getElementsByTagName does exactly what it says, creating an
HTMLCollection of elements from a web page. The result of the method is usually set to the value of a variable:
var tableHeaders = document.getElementsByTagName("th");
A few notes:
getElementsByTagNameis always written in the plural, and always assumes that there are multiple instances of any element on the page (even with elements that should appear only once, such
the result of
getElementsByTagNameis returned as an
HTMLCollection, an array-like structure that is automatically updated with any changes to the DOM.
lengthmethod will show how many elements have been collected. In the console:
tableHeaders.length; > 5
getElementsByTagNamecan work from any element on the page, gathering matching children of that element (not including the element itself). If we have a table with an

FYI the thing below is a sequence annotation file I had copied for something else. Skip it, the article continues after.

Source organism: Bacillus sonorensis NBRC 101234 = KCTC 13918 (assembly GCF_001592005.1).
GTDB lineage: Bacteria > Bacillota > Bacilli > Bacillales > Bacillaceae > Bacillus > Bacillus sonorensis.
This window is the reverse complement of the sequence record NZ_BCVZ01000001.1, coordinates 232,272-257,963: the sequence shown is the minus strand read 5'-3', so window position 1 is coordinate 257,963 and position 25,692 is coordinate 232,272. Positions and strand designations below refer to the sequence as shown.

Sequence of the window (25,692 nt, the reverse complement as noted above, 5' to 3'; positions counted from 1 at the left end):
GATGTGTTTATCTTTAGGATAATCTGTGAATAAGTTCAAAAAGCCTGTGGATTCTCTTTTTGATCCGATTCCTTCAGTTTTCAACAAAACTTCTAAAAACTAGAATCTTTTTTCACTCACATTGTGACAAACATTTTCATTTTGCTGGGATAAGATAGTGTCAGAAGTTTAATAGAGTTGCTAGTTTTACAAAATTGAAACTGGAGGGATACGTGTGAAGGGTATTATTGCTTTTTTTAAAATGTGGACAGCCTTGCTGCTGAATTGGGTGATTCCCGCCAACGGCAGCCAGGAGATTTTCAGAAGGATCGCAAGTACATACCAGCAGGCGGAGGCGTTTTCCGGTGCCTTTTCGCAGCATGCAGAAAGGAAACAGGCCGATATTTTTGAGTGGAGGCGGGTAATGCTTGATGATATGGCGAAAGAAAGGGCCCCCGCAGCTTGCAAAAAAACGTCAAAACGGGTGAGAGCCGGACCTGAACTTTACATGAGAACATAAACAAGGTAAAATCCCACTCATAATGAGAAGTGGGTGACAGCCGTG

<td>cells exclusively from that table:
var flightTable = document.getElementById("flights"), cells = flightTable.getElementsByTagName("td");
Alternatively, as a single line of code:
var cells = document.getElementById("flights").getElementsByTagName("td");
the universal selector (
*) works in
getElementsByTagNameto get all elements in a target.
getElementsByTagName always converts its argument into lowercase before searching the document, which leads to issues when searching the camelCased elements of SVG documents embedded in an HTML document. For this application, use the related
document.body provides immediate access to the root
Enjoy this piece? I invite you to follow me at twitter.com/dudleystorey to learn more.